RATHDRUM, Idaho — The City of Rathdrum reported Thursday that several samples of water came back with higher than normal levels of lead.
According to the Rathdrum Public Works Department, three of 24 lead samples collected this year were above 15 parts per billion.
The results came after the city took samples from 23 residences between August and September. Results from three samples exceeded 15 parts per billion. City leaders said the results from the properties were 63, 32 and 30 parts per billion. The other samples ranged from 10 parts per billion to less than one part per billion.
City leaders said this is the first time since they started testing for lead and copper in 1993 that lead sampling results required additional actions.
City Water Department staff have already collected samples from all wells supplying the city’s system and from distribution mains. They also collected confirmation samples from three locations that represent the areas where lead exceeded 15 parts per billion. The city’s investigation indicates one of the three samples was improperly collected.
City leaders hope to have laboratory analyses from the samplings back by Dec. 16. The city will be collecting two rounds of 40 samples for lead and copper from priority sampling locations during 2020.
City leaders said they are working closely with the Idaho Department of Environment Quality drinking water staff. They’re working to provide customers with lead education information, investigate and address lead level concerns as quickly as possible.
According to the Environmental Protective Agency, the main sources of lead exposure are lead-based paint, lead-contaminated dust or soil and some plumbing materials. The EPA estimates that 10 -20% of a person's potential exposure to lead may come from drinking water. Infants who consume mostly formula mixed with lead-containing water can receive 40 -60% of their exposure to lead from drinking water.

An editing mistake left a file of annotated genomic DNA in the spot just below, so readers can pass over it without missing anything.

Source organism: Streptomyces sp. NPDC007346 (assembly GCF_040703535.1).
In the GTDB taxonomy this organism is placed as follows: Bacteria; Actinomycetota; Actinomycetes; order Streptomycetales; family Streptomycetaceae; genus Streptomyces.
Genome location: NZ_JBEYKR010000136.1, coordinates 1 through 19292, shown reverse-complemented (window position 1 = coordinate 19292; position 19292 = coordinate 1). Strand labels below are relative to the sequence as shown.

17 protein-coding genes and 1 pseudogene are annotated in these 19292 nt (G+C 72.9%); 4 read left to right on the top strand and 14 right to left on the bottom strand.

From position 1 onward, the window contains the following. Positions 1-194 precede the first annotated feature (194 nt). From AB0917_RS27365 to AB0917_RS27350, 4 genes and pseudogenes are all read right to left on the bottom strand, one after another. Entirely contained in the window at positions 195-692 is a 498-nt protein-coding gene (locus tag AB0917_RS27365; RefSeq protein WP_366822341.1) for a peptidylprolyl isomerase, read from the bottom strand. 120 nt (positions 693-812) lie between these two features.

Steps You Can Take to Reduce Your Exposure to Lead in Your Water
1. Run your water to flush out lead. If the tap hasn't been used for several hours, run water for 15- 30 seconds to flush lead from interior plumbing or until it becomes cold or reaches a steady temperature before using it for drinking or cooking.
2. Use cold water for cooking and preparing baby formula. Lead dissolves more easily into hot water. Do not use water from the hot water tap to cook, drink, or make baby formula.
3. Do not boil water to remove lead. Boiling water will not reduce lead.
4. Look for alternative sources or treatment of water. You may want to consider purchasing bottled water or a water filter. Read the package to be sure the filter is approved to reduce lead. Be sure to maintain and replace a filter device in accordance with the manufacturer’s instructions to protect water quality.
5. Test your water for lead. Call us at the number listed below to find out how to get your water tested for lead. A list of Idaho certified laboratories is available online.
6. Get your child’s blood tested. Contact your local health department or healthcare provider to find out how you can get your child tested for lead, if you are concerned about exposure.
7. Identify and replace plumbing fixtures containing lead. Brass faucets, fittings, and valves, including those advertised as “lead-free,” may contribute lead to drinking water. Prior to January 2014, the law allowed fixtures, such as faucets, with up to 8% lead to be labeled as “lead free.” “Lead free” is now defined as a weighted average of less than or equal to 0.25%. Visit the National Sanitation Foundation website at www.nsf.org to learn more about lead-containing plumbing fixtures.
For more information, you can contact the City of Rathdrum at 208-687-2700 or visit their website. You can also contact Suzanne Scheidt, Senior Drinking Analyst at the Idaho Department of Environmental Quality at 208-769-1422 or via email at Suzanne.firstname.lastname@example.org.